I didn’t have a thing to do with the recent incident in which a cyclist was hit by a Metro bus and Metro appeared to go into damage control mode.
I didn’t ride to Metro headquarters to protest. I didn’t make a single call. In fact, I wouldn’t even have known about it if Stephen Box hadn’t written about it. Does that make me a bad bike activist?
Evidently, some people think so.
I received an email recently taking me to task for just such a perceived failure, in which I had left a long-forgotten comment on a Streetsblog post last year suggesting that a rider contact the then-LAPD point person for the cycling community. Apparently, what I should have done, as this person saw it, was drop everything and march down to police headquarters to demand a full investigation.
That, the writer pointed out, is what Stephen would have done, as evidenced by the days and nights he put in at Metro headquarters arguing the cause of the afore-mentioned cyclist. And fighting for a resolution that would have ensured a different result from this day forward.
I’m the first to admit I’m no Stephen Box.
Then again, I never claimed to be.
What he does is, simply put, amazing. With the possible exception of L.A. Creek Freak and C.I.C.L.E. meister Joe Linton, no one has done more to represent riders or change the face of cycling in this city.
But it’s not what I do. And quite frankly, not what I want to do.
Does that mean that I don’t have anything to contribute? Of course not.
I used to feel bad that I couldn’t spend more time on the front lines of the bicycling movement. But as Alex Thompson pointed out awhile back, during the French Revolution, some people manned the barricades while others wrote the pamphlets justifying their cause and calling the sans-culottes to arms.
And both, he said, played a vital role in the revolution.
I can live with that.
I write a blog. When time allows or various issues demand, I also attend meetings of the City Council, the Transportation Committee, the LAPD Bike Task Force, the Bicycle Advisory Committee — though that last one has, unfortunately, fallen by the wayside lately.
More meetings than I have time for, actually. If you don’t believe me, just ask my wife.
Then there was my recent decision to join the board of the LACBC, not because I agree with everything they’ve done in the past, but because I like the direction they’ve been moving over the past few years. And they convinced me that they’re sincere in wanting to become a more politically active organization, and reclaim the lead role in making L.A. a more bike-friendly city — even if we have to drag it there kicking and screaming every inch of the way.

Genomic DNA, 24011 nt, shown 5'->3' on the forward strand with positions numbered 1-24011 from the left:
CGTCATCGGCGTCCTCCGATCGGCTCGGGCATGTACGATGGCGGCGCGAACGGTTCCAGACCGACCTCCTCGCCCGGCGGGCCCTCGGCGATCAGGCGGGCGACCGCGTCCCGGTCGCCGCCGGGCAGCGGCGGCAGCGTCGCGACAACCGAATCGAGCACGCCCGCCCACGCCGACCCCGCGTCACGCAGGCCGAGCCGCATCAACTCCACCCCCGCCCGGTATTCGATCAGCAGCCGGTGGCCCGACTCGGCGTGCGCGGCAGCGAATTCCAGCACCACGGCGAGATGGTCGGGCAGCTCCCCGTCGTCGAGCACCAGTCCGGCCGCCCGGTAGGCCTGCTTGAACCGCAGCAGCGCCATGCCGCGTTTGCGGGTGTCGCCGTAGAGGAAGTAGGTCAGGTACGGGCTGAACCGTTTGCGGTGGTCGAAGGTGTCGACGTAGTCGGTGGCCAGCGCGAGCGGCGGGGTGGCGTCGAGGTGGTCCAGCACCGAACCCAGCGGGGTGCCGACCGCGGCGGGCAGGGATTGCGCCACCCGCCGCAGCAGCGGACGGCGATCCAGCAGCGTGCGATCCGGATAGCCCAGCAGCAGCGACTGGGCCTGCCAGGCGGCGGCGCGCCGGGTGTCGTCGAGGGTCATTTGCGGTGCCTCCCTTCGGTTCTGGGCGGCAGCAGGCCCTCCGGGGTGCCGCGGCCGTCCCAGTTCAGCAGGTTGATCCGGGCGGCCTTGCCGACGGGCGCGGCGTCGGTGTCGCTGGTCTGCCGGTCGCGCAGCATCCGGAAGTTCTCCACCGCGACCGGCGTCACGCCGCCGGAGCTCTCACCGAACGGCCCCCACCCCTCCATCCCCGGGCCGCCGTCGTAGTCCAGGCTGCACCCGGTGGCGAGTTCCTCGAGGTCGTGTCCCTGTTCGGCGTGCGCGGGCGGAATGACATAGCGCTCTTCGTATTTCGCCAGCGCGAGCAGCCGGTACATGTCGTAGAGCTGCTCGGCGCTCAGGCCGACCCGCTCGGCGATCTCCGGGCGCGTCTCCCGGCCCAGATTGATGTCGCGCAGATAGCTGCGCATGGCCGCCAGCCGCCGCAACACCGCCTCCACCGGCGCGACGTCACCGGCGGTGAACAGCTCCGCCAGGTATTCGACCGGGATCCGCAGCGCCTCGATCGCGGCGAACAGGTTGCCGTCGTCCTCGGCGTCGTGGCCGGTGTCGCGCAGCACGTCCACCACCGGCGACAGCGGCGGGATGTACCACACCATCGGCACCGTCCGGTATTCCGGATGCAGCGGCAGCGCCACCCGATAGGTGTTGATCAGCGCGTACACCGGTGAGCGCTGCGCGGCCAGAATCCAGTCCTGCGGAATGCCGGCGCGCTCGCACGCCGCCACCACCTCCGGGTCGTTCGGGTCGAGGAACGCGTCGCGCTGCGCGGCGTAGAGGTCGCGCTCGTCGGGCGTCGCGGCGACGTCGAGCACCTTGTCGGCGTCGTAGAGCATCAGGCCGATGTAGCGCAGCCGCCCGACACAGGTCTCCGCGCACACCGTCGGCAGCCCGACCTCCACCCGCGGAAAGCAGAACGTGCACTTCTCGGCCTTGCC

I can live with that, too.
It’s not just me, either. There are countless people, here in L.A., throughout this state and around the country who do as much, or more, than I do. Sometimes a lot more.
There are also those who do less. But they still often find themselves doing as much, or more, than they can legitimately justify to advance the cause of cycling. And they have as much to contribute as anyone else.
And that’s the point of all this.
Because it’s not what I do, or what Stephen does, or Alex, or Joe, or the LACBC, BAC or C.I.C.L.E. Or any other single person, group or organization.
It’s what all of us, working together or separately in a thousand different directions, can do to make the streets safer and more hospitable for cyclists everywhere. Even if all you do is ride a bike when you could have gone another way.
It doesn’t matter whether you’re a racer, a recreational rider or a commuter, whether you ride a bakfiet, a mountain bike, a path racer, a singlespeed, beach cruiser or a carbon fiber miracle of modern science.
We all have a part to play, in our own way.
And the only way we’ll ever fail is if we start working against each other, instead of together.
Whatever you do may seem insignificant, but it is most important that you do it. — Mohandas K. Gandhi
The map of the day could save your life, or at least help make things a little safer around here. When a guy hoots at a girl on a bike, how exactly does he want her to react? (And yes, this a new blog I’ll be watching.) A visit to the new Long Beach bike co-op. A new bike builder rolls out in the City by the Bay. San Diego’s killer bike lane is scheduled for resurfacing. This ain’t no tour — four women will ride from Oceanside to Durango, CO. Trek sponsors their new C3 Project freeride and slopestyle team. Parking perpendicular on a bike lane, and the police don’t care. Great story about an 87-year old 21-speed riding Denver cyclist. New Jersey moves to protect pedestrians from drivers, now if they’ll just protect cyclists from deer. A Mississippi town considers a mandatory helmet law. In a bit of good news, the cycling professor critically injured in my home town is improving. Proposing a weekly bring a friend along on your bike commute day. A Colorado cyclist is injured by a hit-and-run Acord; not the car, the driver. Sixty days for killing a cyclist and fleeing the scene in Kansas. Drivers who look but don’t see; boy, do I know that story. Why don’t more women ride? Ontario children will benefit from the Toronto bike dealer who stocked his inventory by stealing bikes — and wants them back. A British woman apologizes after she’s hit by a cyclist on the sidewalk.
Finally, LAist talks with the Department of DIY, the group behind the city’s most effective bike signage campaign in, like, ever. And rumor has it there’s more to come.